' Oct. 23, 1973 KARR 3,767,829
METHOD FOR WARMING CARBONATED BEVERAGES IN SEALED CONTAINERS 4 Filed May 4, 1971 4 Sheets-Sheet 1 Fig.2
Fred A. Karr W fiw Attorneys Oct. 23, 1973 KARR 3,767,829
METHOD FOR WARMING CARBONA'IED BEVERAGES IN SEAT-El) CON'IAlNERS Filed May 4, 1971 I I 4 Sheets-Sheet 2 INVENTOR Attorneys F. A. KARR Oct. 23, 1973 METHOD FOR WARMING CARBONATED BEVERAGES IN SEALED CONTAINERS 4 Sheets-Sheet :1
Filed May 4. 1971 INVENTOR.
United States Patent U.S. c1. 426-405 12 Claims ABSTRACT OF THE DISCLOSURE A method for the continuous heating of the contents of sealed containers (e.g. metal cans or glass bottles) of carbonated beverages (e.g. beer and soft drinks) comprising conveying the sealed containers on (a) an endless perforate belt or (b) a vibratory conveyor deck over an elongated dry heat source so that the temperature of the beverage is increased while permitting the head space to remain relatively cool. An apparatus for performing that method including heat sources of the infrared heat-radiating type or of the open flame type. The method and apparatus are especially useful (a) to minimize condensation on the exterior of freshly-filled cold beverages and (b) for the rapid heating of beer to pasteurizing temperatures.
BACKGROUND OF THE INVENTION For economical operation of a bottling or canning plant for carbonated beverages such as soft drinks, beer and the like, the containers (bottles or cans) are packaged fairly soon after filling. The beverage should be cold (e.g. about 3234 F.) during filling (and seaming for cans) to avoid excessive foaming and consequent loss of carbonation. Carbon dioxide gas escaping from the beverage forms a gaseous head space pressure in the sealed can. If the cold containers were directly packaged in cases for shipment at such low temperatures, condensation would occur on the same with the resulting Water saturating and weakening the case. Furthermore, with metal can containers, the condensing water causes rustmg.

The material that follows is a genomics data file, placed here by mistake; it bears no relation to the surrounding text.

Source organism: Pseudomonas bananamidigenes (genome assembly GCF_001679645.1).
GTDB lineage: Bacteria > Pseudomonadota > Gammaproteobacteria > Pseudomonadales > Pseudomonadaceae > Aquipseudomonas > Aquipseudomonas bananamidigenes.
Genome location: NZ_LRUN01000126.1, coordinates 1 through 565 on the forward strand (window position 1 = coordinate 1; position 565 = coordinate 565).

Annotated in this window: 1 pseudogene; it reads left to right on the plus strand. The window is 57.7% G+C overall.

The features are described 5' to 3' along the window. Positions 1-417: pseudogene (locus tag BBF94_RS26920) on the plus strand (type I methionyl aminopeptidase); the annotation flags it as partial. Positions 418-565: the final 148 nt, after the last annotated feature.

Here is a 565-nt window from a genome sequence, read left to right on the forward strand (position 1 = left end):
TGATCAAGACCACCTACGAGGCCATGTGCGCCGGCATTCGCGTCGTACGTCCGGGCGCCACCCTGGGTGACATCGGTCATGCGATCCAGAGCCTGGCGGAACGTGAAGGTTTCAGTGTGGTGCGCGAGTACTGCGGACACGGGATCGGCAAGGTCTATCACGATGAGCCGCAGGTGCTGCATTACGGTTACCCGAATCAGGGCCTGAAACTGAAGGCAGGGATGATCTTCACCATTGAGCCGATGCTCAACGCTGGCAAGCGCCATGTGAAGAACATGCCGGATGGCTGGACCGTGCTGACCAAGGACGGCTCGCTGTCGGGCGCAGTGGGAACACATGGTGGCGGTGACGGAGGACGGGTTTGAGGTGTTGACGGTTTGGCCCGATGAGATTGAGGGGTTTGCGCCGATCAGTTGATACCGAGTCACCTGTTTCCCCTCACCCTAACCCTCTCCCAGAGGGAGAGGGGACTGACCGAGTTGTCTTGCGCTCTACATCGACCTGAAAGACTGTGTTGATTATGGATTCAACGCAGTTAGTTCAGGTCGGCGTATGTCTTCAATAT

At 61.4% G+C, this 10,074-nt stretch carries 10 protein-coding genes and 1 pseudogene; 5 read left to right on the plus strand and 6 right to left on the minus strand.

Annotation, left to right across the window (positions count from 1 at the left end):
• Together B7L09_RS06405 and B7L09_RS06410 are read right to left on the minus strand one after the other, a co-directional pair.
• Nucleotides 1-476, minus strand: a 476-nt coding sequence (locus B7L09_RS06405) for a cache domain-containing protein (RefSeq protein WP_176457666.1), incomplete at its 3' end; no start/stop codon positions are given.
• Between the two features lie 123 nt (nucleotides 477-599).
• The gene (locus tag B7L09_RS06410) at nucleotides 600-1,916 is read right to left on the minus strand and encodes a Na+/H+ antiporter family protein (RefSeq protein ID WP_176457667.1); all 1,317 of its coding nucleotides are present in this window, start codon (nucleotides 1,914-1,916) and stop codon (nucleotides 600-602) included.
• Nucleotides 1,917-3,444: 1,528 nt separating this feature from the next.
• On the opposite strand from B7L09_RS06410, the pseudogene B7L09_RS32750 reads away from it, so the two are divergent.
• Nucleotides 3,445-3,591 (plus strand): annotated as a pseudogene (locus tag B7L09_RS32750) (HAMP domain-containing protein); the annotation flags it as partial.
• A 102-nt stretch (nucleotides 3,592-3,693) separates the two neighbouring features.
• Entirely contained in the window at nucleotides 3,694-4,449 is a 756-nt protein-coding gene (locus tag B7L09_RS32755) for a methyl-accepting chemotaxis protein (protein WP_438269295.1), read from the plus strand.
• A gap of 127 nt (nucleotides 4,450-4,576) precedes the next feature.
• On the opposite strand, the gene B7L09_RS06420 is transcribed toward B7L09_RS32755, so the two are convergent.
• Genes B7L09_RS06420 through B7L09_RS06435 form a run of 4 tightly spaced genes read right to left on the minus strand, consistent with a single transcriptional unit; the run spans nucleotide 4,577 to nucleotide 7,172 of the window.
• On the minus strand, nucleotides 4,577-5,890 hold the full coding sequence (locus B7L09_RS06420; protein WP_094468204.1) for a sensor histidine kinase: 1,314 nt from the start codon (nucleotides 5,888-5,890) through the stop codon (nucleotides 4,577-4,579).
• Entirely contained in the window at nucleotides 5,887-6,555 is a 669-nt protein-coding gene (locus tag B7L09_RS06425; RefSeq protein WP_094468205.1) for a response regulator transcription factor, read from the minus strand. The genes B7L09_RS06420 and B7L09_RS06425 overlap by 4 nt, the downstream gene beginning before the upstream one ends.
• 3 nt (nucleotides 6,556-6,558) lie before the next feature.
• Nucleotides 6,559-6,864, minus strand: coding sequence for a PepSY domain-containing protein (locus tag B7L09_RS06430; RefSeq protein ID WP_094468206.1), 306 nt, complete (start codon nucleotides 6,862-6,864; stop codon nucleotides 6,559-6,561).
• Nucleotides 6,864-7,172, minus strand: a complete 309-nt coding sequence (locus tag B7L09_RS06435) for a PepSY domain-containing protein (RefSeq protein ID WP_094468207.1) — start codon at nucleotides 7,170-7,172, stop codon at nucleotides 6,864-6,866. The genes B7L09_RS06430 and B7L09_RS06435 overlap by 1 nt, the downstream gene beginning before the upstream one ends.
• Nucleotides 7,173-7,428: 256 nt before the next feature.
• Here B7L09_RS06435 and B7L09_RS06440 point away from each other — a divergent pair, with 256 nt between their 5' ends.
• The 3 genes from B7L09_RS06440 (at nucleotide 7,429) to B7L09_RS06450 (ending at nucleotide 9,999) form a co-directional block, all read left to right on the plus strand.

To eliminate such condensation, it is conventional to warm cold containers, filled with carbonated beverage, prior to packaging. In one type of container warmer, hot water is sprayed from nozzles onto the tops of closed packed containers. For metal cans, the hot water fills the recess tops and runs down the sides of the cans into a. water supply tank. Thus, the main heating surface is the exposed tops of the cans which are insulated from the beverage by the aforementioned gaseous head space, which tends to overheat. Since the carbon dioxide in gaseous form is urged to expand in the overheated head space, a high pressure area is formed which could rupture the cans. To avoid this, the temperature of the warmer is limited to a low value with the necessity of a consequent long contact time and massive equipment. Another disadvantage of this type of warmer for cans is that at the exit the cans are wet with water, especially the recessed can lid retains a small pool. This water must be removed to avoid corrosion of the conservors and packaging equipment. In one removal technique, large (50 to 75 hp.) air blowers are used. In another technique, rotary can dryers that roll the cans against a felt surface under vacuum are used. Other disadvantages include excessive downtime and frequent maintenance of the moving parts due to the corrosive effects of the water. Furthermore, the water must be frequently sterilized and drained for sanitation to avoid algae and bacteria growth.